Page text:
ICFJ Knight roundup: New round of data journalism challenge highlights reporting on water, sanitation

Автор Sara Olstad
Oct 30, 2018 в Miscellaneous

As part of the Knight International Media Innovators blog, the ICFJ Knight team will round up stories focused on how their fellows are making an impact in the field. Find out more about the fellows' projects by clicking here.

impactAFRICA launches competition for water and sanitation reporting, projects developed by ICFJ Knight Fellows featured in innovation report and more from the Knight Fellows in this week’s roundup.

impactAFRICA launches new data-driven storytelling contest

On Thursday, Code for Africa and ICFJ launched the second round of the impactAFRICA data-driven storytelling challenge, focusing on water and sanitation stories in Ghana, Kenya, Nigeria, South Africa, Tanzania and Zambia. impactAFRICA, Africa’s largest fund for data-driven storytelling, will sponsor trips for the three winning journalists to visit media outlets in the United States. Stories can be produced in any format, but must be published between March 30 and June 30 to be eligible. The contest is the second of four rounds of the impactAFRICA challenge. The first contest, closing April 15, focuses on in-depth investigative reporting on health and development issues.

ICFJ Knight Fellow projects impact key areas of media development, new report says

Deutsche Welle’s DW Akademie has published a report about innovation in the Global South. Five projects that ICFJ Knight Fellows helped to launch or expand - Africa Check, African SkyCAM, CGNet Swara, InfoAmazonia and Poderopedia - were among the 16 highlighted. The report analyzed the projects’ impacts on media development and freedom of expression worldwide.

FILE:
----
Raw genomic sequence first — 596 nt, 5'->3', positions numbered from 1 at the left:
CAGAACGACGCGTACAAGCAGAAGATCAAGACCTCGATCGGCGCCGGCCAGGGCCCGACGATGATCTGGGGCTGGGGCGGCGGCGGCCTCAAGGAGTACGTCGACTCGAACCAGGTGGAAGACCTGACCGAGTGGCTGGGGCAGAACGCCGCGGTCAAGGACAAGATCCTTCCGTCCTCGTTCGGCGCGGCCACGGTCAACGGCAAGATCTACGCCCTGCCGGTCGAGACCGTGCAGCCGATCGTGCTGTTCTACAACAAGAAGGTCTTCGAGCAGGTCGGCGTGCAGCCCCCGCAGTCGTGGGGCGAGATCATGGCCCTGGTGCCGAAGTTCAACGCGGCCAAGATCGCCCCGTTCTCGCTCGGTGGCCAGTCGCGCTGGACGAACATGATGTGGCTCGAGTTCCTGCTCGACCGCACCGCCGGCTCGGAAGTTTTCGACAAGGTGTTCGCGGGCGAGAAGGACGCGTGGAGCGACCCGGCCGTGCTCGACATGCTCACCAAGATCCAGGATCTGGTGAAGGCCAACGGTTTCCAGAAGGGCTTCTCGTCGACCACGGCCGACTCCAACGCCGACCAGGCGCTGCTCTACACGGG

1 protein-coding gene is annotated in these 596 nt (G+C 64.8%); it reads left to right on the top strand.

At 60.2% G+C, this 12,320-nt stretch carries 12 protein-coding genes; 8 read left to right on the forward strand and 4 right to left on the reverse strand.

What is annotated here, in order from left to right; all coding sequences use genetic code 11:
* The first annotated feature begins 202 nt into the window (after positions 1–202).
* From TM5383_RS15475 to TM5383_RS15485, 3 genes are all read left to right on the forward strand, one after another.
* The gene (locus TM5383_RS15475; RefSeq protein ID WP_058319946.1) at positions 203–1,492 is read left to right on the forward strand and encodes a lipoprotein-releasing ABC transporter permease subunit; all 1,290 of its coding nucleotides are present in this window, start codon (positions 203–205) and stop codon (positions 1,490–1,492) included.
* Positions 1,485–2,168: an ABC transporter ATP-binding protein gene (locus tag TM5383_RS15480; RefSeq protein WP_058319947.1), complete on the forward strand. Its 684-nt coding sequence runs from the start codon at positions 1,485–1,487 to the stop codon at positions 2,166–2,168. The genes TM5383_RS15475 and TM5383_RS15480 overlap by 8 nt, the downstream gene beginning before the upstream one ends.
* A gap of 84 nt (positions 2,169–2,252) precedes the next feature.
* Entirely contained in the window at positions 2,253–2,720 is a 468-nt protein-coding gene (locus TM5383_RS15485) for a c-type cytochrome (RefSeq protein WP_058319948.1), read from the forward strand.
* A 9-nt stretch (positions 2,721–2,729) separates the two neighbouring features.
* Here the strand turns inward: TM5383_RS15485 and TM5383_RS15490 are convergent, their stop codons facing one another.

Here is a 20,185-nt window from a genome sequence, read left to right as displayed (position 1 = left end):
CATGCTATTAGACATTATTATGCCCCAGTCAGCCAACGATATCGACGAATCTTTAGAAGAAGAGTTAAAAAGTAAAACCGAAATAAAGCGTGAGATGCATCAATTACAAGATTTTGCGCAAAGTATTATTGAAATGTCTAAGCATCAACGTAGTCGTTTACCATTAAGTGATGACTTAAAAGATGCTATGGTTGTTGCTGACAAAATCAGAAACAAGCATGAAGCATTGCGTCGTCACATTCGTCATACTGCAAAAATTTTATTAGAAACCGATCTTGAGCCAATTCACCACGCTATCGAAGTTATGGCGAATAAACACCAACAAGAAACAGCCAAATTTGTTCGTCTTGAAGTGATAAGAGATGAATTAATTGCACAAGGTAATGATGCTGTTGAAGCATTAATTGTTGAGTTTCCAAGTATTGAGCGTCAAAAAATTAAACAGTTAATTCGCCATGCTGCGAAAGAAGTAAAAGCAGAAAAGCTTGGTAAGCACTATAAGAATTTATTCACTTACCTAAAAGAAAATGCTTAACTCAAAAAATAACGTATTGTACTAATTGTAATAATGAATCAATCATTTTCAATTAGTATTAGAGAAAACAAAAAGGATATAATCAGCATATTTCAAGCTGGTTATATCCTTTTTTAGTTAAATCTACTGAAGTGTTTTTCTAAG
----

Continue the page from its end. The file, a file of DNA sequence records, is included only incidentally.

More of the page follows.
InfoAmazonia highlighted on Google’s official blog

Collecting reliable data can be one of the biggest challenges of studying water contamination in developing rural areas. For World Water Day, the official Google blog highlighted the work of former ICFJ Knight Fellow Gustavo Faleiros that has improved data collection in this area. In 2014, Faleiros won Google Impact Challenge: Brazil with his InfoAmazonia data collection project, which involves a network of sensors that can send a text message to residents and officials if they detect water contamination. Faleiros plans to expand InfoAmazonia to include an open-source toolkit and a citizen-led initiative that will allow locals to install their own sensors.

Open data initiatives in Africa may promote economic growth

Boosting open data resources could improve African economies by helping investors to plan better and make wiser investments, wrote Bitange Ndemo in a new blog post on Medium. Ndemo helped to start Code for Kenya and serves on Code for Africa’s advisory council. African economic surveys are often missing granular data, and in some cases the data is inaccessible to the public, “probably trapped somewhere, on a dusty bookshelf in some ministry office,” he said.

Why Taringa! can save journalism

Taringa!, the largest social network in Latin America based on content distribution, is poised to reinvent media revenue sharing and content creation models, ICFJ Knight Fellow Mariano Blejman wrote in a blog post (published in Spanish and English). In the coming months, Taringa! will allow journalists, media organizations and other content creators to publish their stories on the site and profit from its new revenue-sharing model. In another post, Blejman analyzed the 10 users and 10 stories that have earned the most money from the revenue- sharing project that Taringa! already has in place for its existing users. The top-earning article was about an 81-year-old woman who killed her granddaughter’s rapists.

Main image CC-licensed by Flickr via Stephen Martin.